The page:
Forest protection will be one of the topics of the Barents Euro-Arctic Cooperation’s Habitat Contact Forum in Finland next week, according to Norwegian Environment Minister Vidar Helgesen.
Earlier this week, Climate and Environment Minister Helgesen met with his Russian colleague Sergej Donskoj during a meeting of the Norwegian-Russian Environmental Commission in Oslo, Norway.
It was the first time in 12 years that the Environment Commission meeting was chaired by a government minister.
WWF worried about the woods
The WWF Norway expressed concern that forest protection was not on the agenda for this meeting and questioned whether forest protection is a low government priority.
- Not at all, Climate and Environment Minister Vidar Helgesen says to High North News. – Forest protection is not in any way a low priority, and Norway and Russia agree to cooperate on forest protection within the Barents cooperation, where Sweden and Finland also participate.
The last old-growth forest is Russian
Trude Myhre, a WWF biologist, stresses the importance of active forest protection.
- The last remaining old-growth forests are on the Russian side. If they are not protected now, it will be too late. I am very worried that the Russians might do to their forests what we in the Nordics have done to ours.
In Norway, 75 % of the forests have been cut down and turned into spruce plantations. Only 2.4 % of the Norwegian forest is older than 160 years, thus, there are only diminishing parts left of the old-growth forest.
More carbon deposited than in the rain forest
The largest group of species threatened by extinction live in the forest and struggle from the lack of old-growth forest with old and dead trees. If the Russian Environment Minister does not initiate a large-scale rescue operation for forest protection, in particular in the Arkhangelsk area, I am afraid it might not go well, says Trude Myhre.
According to an article in the Norwegian daily Vårt Land last November, protecting the northern forest is also considered an important climate project. Calculated estimates show that there is more carbon deposited in the Nordic forest than in tropical rain forest.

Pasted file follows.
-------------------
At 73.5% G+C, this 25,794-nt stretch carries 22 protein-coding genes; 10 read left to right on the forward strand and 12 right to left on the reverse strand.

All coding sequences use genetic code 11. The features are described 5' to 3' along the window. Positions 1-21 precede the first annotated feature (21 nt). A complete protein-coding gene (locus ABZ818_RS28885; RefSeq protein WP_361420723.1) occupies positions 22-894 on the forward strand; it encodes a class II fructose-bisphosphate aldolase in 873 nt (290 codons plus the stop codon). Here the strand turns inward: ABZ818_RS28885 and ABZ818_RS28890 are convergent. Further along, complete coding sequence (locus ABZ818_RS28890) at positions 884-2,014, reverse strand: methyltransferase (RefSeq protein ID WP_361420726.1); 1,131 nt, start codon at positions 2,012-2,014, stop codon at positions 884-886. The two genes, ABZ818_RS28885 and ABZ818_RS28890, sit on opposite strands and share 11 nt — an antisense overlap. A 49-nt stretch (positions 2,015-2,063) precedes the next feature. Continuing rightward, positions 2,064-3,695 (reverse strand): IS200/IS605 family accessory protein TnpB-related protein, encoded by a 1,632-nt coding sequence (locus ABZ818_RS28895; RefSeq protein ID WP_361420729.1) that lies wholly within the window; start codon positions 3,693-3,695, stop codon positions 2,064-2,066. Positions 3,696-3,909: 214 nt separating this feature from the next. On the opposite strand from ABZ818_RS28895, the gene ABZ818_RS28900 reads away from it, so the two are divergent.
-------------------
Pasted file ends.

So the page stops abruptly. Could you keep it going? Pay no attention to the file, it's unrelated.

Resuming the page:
An important part of the Barents cooperation
Climate Minister Helgelsen agrees with WWF that the large old-growth forests on the Russian side of the border carry immense natural values, and that the last uninterrupted northern forest areas are in Russia.
- We believe, just like the WWF, that it will be in the interest of both Russia and the world for these large forest areas to be preserved. Based on a Norwegian initiative, the Barents cooperation has worked out a strategy for preserving the forest in the Barents region.
Wants to preserve existing old-growth forest
The purpose of this strategy is to encourage the Barents region countries to take measures for preserving existing forest, in particular ancient and old-growth forest. Most of the existing forests in the Barents region lies in Russia, in particular in Arkhgangelsk county.
- We want to preserve the remains of the old-growth forest because that also leads to our preserving the area’s eco systems, and also because these forests, marshes and tundra areas are significant carbon storages, Helgesen emphasizes.
Russian decision on the strategy lacking
Helgesen argues that Norway and the other Nordic countries have agreed on the strategy, and that Norway contributes with voluntary forest protection in the Norwegian part of the Barents region.
- Russia has not yet decided on the strategy and we wish to contribute to clarifying any remaining questions on the Russian side.
Norway considers following up on the recommendations of the strategy a high priority. It will contribute to preserving the large forest areas in Russia, Vidar Helgesen argues.
Forest protection is a high priority
- The forest protection initiative within the Barents cooperation is a high priority for Norway. It ill be the topic of the Barents Euro-Arctic Cooperation’s Habitat Contact Forum, which takes place in Finland next week.
The Habitat Contact Forum gathers representatives from the environment management bodies, research institutions and NGOs that work with protection-related issues and other biodiversity issues in the four Barents countries.
According to Helgesen, forest protection will also be one of the issues raised at the Barents Environment Ministerial Meeting in Finnmark, Norway, in November.
Greenbelt of Fennoscandia
- The accusations that Norway does not prioritize the Greenbelt cooperation are inaccurate, the Norwegian Minister says.
- Norway participates in the part of the European green belt called ‘Greenbelt of Fennoscandia’, which covers an extensive cooperation between protected areas in Norway, Russia and Finland.
Forest, monitoring and tourism
It includes cooperation on forests, but also monitoring of nature and development of eco-tourism. The County Governor of Finnmark holds the professional responsibility, and the Ministry of Climate and Environment also participates.
The Norwegian contribution to the ‘Greenbelt of Fennoscandia’ consists of close cooperation with Russia and Finland in the Pasvik-Inari Trilateral Park, Climate Minister Helgesen says in closing.